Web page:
Wednesday, December 31, 2008

From seven to one

According to Christopher Booker, the seven basic plots can, in fact, be reduced to different aspects of one story:
Each begins by showing us a hero or heroine in some way incomplete, who then encounters the dark power. Through most of the story the dark power remains dominant, casting a shadow in which all remains unresolved. But the essence of the action is that it shows us the light and dark forces in the story gradually constellating to produce a final, decisive confrontation. As a result, in any story which reaches complete resolution (and of course for reasons we will explore there are many which do not), the ending shows us how the dark power can be overthrown, with the light ending triumphant. The only question is whether the central figure is identified with the light, in which case he or she ends up liberated and whole; or whether they have fallen irrevocably into the grip of darkness, inwhich case they are destroyed. But, whatever the fate of the central figure, the real underlying purpose of the process has been to show us how, in the end, light overcomes the darkness. Such is the archetypal pattern around which our human urge to imagine stories is ultimately centred.
A couple of thoughts. First, how "light" and "darkness" are defined isn't necessarily linked to a particular morality. A friend recently wrote an essay relating to a couple of short stories, in whih the heroines found themselves "liberated" through what would be conventionally immoral behaviour. But even so, the dynamic is one of movement from darkness and confusion into light in a properly resolved narrative. (I've yet to see what he does with unresolved ones: still only at page 250 of 700 or so!) However, there is a sense of morality of some sort; Macbeth, Humbert, Bonnie and Clyde are clearly recognisable as people who have transgressed, no matter how sympathetic the reader is to them at different stages.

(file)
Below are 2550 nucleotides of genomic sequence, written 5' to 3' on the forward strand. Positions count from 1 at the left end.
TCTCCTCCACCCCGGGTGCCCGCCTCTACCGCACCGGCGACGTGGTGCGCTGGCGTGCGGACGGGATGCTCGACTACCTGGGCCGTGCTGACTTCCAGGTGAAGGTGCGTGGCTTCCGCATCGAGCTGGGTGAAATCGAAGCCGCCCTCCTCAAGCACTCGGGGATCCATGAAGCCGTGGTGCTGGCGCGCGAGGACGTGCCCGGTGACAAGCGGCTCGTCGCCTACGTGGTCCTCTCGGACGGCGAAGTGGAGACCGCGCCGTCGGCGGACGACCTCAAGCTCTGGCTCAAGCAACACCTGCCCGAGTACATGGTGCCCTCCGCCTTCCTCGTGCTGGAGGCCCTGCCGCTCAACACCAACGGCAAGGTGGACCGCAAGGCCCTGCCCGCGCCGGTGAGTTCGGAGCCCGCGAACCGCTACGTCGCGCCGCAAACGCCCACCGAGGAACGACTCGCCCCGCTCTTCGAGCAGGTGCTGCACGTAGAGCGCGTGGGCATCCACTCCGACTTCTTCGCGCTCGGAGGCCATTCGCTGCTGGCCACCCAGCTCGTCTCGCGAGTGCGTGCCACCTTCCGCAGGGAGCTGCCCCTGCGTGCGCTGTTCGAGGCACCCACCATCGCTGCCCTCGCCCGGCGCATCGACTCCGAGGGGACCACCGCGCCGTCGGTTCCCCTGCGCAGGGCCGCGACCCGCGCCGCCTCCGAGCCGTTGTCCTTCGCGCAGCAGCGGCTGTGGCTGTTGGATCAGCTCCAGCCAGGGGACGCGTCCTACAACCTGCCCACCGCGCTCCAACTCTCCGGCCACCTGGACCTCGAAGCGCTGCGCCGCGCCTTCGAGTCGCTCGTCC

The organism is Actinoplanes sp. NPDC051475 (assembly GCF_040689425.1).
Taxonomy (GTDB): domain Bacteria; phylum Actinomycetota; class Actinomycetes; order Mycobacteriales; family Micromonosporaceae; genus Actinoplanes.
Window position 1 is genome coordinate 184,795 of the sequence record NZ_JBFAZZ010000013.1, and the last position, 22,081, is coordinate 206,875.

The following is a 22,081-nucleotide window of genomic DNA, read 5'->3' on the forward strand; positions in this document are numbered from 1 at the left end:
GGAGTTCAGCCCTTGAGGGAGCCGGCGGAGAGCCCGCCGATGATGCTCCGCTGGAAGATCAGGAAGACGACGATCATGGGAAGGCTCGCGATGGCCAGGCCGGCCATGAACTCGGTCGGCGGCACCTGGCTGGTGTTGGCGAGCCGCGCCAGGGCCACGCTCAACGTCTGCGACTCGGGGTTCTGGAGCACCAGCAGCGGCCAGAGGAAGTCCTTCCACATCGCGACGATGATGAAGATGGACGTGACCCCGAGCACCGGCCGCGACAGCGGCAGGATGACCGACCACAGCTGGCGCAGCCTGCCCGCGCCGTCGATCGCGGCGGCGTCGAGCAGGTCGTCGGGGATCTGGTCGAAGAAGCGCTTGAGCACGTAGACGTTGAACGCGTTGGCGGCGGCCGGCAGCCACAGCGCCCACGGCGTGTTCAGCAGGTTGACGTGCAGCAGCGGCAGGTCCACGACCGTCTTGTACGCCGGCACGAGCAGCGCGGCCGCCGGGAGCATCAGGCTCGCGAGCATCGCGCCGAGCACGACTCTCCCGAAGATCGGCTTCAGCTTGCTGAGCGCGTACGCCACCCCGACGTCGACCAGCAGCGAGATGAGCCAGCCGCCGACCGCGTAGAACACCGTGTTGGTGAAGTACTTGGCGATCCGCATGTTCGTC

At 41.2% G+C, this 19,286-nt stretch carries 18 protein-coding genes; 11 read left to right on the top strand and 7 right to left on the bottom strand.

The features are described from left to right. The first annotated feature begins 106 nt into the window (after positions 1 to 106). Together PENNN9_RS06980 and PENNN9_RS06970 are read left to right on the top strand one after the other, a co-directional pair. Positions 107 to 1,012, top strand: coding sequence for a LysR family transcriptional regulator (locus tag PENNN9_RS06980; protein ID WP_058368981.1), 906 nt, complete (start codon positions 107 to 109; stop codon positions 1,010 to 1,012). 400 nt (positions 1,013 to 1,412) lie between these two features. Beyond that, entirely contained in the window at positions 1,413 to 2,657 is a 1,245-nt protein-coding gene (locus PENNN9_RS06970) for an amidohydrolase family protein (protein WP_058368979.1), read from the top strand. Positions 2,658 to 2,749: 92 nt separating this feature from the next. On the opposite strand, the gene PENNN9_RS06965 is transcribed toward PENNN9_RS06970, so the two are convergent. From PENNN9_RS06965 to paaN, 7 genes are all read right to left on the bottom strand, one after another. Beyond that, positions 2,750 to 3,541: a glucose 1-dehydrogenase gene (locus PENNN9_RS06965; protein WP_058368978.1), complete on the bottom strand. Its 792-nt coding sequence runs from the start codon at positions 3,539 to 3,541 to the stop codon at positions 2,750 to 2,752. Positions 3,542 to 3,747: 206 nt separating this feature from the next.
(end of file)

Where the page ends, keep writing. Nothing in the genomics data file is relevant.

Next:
Next, and this is one that really interests me, is how closely this reflects a Christian perception of the world. Booker is, as far as I know, not a Christian, and refers to the evolutionary origins of such archetypes. Later in the book, he intends to develop his theory about the origin. However, it is striking that the very language he uses to describe these archetypes should have been borrowed so directly from the gospels.

As I've mentioned before, my theory is that we are designed to respond to certain forms of narrative because the designer has a particular narrative to tell that it is important to understand. This narrative is an historical one, and relates to a battle between light and darkness - and the key question is whether a person aligns themselves with light or with darkness. Interesting that such a weighty work should come to a conclusion about narrative which should be so linked.

More generally, this book is amazing, and I really don't want it to end. It is presenting a kind of "Grand Unified Theory" not only of literature but of all narrative, and making a reading list for me for the rest of my life! Peer Gynt,, The Snow Queen and Dorian Gray are all there now ... yeah, I know, should have read them already. I've had a lot on ....

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